The Balance Beam Situation

Because gymnastics is a comedy, not a drama

Things Are Snubbing – June 7, 2021

A. Morgan Hurd’s Trials Omission

Last night, following day 2 of nationals, USAG announced the bevy of 18 athletes who had advanced to this year’s Olympic Trials, comprising the top 17 AA from nationals as well as Riley McCusker.

The most notable among the notable items here was the absence of Morgan Hurd, who competed only beam and floor at nationals, struggling on beam both days with a ton of falls.

USAG has been trying to pretend that the process for petitions is still incomplete, but this would…seem to indicate otherwise?

It’s a tough one because it’s clear that Hurd’s performances at nationals did not merit advancing to trials (even acknowledging that she got hosed in the floor score department), and athletes with equivalent showings—including Chellsie Memmel—were also not advanced to trials.

I don’t really support prior accomplishments being considered for selection because the Olympics are now—not in 2017—so Hurd being a world champion shouldn’t enter into the argument any more than Memmel being one. But you should take into account potential score, potential to recover from injury, and potential degree of improvement on the current performance, which is why I would have chosen Hurd for trials given a group this large—even acknowledging that it’s very unlikely she’ll be able to make the leap necessary to get to Olympic level in just the few weeks between nationals and trials.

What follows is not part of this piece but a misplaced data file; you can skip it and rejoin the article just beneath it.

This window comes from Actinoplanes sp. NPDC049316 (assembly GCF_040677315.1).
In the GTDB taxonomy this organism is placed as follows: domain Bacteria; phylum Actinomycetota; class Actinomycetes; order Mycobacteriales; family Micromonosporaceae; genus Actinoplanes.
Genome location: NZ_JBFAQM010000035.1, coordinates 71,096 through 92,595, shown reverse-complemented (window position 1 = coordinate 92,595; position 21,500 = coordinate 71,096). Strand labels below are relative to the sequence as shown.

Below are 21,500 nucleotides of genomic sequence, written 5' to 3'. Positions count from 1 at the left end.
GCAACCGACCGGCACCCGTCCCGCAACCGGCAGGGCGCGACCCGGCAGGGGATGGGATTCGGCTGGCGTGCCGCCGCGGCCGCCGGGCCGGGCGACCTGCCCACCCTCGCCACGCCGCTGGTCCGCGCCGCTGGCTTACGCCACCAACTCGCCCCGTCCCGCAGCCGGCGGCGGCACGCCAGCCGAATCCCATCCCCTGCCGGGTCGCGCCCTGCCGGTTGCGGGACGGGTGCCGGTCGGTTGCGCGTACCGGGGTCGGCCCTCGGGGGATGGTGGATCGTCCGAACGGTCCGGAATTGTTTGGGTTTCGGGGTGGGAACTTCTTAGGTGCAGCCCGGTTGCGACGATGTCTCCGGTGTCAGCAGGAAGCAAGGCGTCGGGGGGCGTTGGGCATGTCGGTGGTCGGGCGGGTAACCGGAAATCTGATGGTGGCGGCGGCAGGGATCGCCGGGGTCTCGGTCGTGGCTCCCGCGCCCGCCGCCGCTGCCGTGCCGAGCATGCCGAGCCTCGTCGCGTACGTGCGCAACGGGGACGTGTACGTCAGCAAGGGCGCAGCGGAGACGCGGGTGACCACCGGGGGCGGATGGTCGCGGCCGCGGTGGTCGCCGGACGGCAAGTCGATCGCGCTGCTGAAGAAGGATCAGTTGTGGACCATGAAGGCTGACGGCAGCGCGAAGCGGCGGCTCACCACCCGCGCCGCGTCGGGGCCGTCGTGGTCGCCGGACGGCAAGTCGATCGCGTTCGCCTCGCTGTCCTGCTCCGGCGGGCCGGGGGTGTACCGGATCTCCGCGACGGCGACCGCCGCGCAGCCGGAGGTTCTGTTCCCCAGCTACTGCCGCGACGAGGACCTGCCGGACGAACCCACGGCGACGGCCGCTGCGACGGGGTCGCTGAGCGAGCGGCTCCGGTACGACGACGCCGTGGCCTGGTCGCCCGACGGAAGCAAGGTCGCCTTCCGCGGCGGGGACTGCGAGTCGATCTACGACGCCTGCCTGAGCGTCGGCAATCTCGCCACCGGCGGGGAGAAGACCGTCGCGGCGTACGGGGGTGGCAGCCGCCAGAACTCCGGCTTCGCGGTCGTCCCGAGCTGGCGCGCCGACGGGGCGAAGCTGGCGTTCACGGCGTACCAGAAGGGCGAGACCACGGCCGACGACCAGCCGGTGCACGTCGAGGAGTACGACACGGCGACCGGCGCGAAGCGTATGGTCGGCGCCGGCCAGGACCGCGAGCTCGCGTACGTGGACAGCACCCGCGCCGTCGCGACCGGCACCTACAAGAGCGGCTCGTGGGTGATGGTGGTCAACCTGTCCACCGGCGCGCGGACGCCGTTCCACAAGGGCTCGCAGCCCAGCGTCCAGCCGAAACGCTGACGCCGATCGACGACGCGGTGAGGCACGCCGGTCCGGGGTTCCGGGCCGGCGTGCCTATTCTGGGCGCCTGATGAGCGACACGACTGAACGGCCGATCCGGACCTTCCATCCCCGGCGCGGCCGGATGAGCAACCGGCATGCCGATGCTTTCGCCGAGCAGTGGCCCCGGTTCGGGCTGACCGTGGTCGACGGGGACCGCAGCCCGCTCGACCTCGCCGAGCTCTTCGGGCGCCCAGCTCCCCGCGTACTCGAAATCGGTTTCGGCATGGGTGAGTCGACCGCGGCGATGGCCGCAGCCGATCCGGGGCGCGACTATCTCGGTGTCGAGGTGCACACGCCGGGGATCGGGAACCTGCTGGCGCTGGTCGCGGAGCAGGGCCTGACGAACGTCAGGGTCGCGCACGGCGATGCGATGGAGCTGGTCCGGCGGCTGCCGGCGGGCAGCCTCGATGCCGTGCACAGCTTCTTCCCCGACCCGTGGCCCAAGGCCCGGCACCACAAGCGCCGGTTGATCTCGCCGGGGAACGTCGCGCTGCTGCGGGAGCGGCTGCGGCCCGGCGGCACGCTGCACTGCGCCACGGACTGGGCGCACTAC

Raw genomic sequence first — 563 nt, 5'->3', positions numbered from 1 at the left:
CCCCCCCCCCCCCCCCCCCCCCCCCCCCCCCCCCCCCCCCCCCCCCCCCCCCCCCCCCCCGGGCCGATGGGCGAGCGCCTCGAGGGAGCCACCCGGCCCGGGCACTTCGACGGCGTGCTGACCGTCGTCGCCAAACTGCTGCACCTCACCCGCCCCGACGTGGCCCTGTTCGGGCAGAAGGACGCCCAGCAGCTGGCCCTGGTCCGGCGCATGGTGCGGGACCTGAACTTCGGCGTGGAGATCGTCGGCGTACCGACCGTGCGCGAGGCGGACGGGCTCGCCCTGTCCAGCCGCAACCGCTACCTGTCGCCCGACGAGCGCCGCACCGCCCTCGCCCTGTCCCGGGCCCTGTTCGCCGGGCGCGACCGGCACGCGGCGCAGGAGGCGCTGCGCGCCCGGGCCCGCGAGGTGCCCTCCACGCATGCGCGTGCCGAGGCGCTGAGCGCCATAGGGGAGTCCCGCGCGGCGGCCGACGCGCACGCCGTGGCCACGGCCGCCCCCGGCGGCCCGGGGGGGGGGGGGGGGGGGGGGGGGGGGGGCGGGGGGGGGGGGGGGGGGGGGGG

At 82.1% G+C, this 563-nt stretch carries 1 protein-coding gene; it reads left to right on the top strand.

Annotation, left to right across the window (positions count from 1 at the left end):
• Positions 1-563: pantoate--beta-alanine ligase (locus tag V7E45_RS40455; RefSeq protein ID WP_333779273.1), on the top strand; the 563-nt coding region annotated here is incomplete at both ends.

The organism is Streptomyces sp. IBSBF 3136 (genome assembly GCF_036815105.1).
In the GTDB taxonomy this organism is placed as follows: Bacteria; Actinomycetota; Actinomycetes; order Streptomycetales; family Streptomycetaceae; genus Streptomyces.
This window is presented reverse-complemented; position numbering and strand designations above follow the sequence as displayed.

If the group had been capped at 12 or 14 people advancing to trials, then I would not have selected Hurd because I count 14 others who look at least like somewhat, outside, maybe viable Olympians at this point and showed it at nationals. But I don’t count 18. There are 18 people advancing to trials, so by definition, you’re putting through some people who did not show a level of gymnastics at nationals that merits Olympic consideration. The idea that getting 12s and 13s and finishing in the bottom half of the AA standings counts as “earning a spot at trials” doesn’t really fly with me. So for those bonus spots, why not pick an athlete who has at least been at that level before, and pretty recently?

B. Becky Downie’s Team Omission

In news that is sadly unsurprising but still super annoying, British Gymnastics has not selected Becky Downie for the Olympics, instead going with a team of Jennifer Gadirova, Jessica Gadirova, Alice Kinsella, and Amelie Morgan. It’s a good team, it’s a safe team—and it actually has fewer holes on it that many of the recent British Olympic teams with more members—but it’s also not the best they could have done.

To keep it (kind of) brief, if you take everyone’s best score on each event from throughout the trials process, the team of Becky Downie, Gadirova, Gadirova, and Kinsella, produces the highest team score. That’s your best-case-scenario, best-scoring-potential group, so if you truly are pushing for a team medal—as BG claims to be in its team announcement—then you better bring that best-case-scenario squad to have any shot at that pipe dream.